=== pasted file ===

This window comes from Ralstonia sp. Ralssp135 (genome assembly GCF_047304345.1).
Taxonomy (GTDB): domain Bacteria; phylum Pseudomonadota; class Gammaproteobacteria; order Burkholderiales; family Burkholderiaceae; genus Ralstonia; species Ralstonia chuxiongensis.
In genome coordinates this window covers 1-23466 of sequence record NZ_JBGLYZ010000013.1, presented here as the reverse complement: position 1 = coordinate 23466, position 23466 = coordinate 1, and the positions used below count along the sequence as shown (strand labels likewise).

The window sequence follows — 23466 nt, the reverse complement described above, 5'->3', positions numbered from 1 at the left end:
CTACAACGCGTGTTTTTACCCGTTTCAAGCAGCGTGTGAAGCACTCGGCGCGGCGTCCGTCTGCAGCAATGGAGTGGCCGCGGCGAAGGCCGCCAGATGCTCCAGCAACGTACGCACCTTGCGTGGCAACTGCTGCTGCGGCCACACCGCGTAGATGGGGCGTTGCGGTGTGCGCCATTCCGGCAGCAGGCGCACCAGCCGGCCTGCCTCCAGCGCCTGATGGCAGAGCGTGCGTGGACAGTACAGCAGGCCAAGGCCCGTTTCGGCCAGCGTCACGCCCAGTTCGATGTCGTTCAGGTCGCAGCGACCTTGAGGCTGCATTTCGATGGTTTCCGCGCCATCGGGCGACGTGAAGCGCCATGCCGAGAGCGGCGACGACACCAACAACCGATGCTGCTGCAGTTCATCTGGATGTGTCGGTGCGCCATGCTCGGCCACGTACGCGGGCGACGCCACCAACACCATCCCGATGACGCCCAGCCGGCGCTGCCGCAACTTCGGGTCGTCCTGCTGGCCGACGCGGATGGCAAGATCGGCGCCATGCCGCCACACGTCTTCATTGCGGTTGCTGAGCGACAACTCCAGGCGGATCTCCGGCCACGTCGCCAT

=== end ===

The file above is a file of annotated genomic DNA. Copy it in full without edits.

This window comes from Ralstonia sp. Ralssp135 (genome assembly GCF_047304345.1).
Taxonomy (GTDB): domain Bacteria; phylum Pseudomonadota; class Gammaproteobacteria; order Burkholderiales; family Burkholderiaceae; genus Ralstonia; species Ralstonia chuxiongensis.
In genome coordinates this window covers 1-23466 of sequence record NZ_JBGLYZ010000013.1, presented here as the reverse complement: position 1 = coordinate 23466, position 23466 = coordinate 1, and the positions used below count along the sequence as shown (strand labels likewise).

The window sequence follows — 23466 nt, the reverse complement described above, 5'->3', positions numbered from 1 at the left end:
CTACAACGCGTGTTTTTACCCGTTTCAAGCAGCGTGTGAAGCACTCGGCGCGGCGTCCGTCTGCAGCAATGGAGTGGCCGCGGCGAAGGCCGCCAGATGCTCCAGCAACGTACGCACCTTGCGTGGCAACTGCTGCTGCGGCCACACCGCGTAGATGGGGCGTTGCGGTGTGCGCCATTCCGGCAGCAGGCGCACCAGCCGGCCTGCCTCCAGCGCCTGATGGCAGAGCGTGCGTGGACAGTACAGCAGGCCAAGGCCCGTTTCGGCCAGCGTCACGCCCAGTTCGATGTCGTTCAGGTCGCAGCGACCTTGAGGCTGCATTTCGATGGTTTCCGCGCCATCGGGCGACGTGAAGCGCCATGCCGAGAGCGGCGACGACACCAACAACCGATGCTGCTGCAGTTCATCTGGATGTGTCGGTGCGCCATGCTCGGCCACGTACGCGGGCGACGCCACCAACACCATCCCGATGACGCCCAGCCGGCGCTGCCGCAACTTCGGGTCGTCCTGCTGGCCGACGCGGATGGCAAGATCGGCGCCATGCCGCCACACGTCTTCATTGCGGTTGCTGAGCGACAACTCCAGGCGGATCTCCGGCCACGTCGCCAT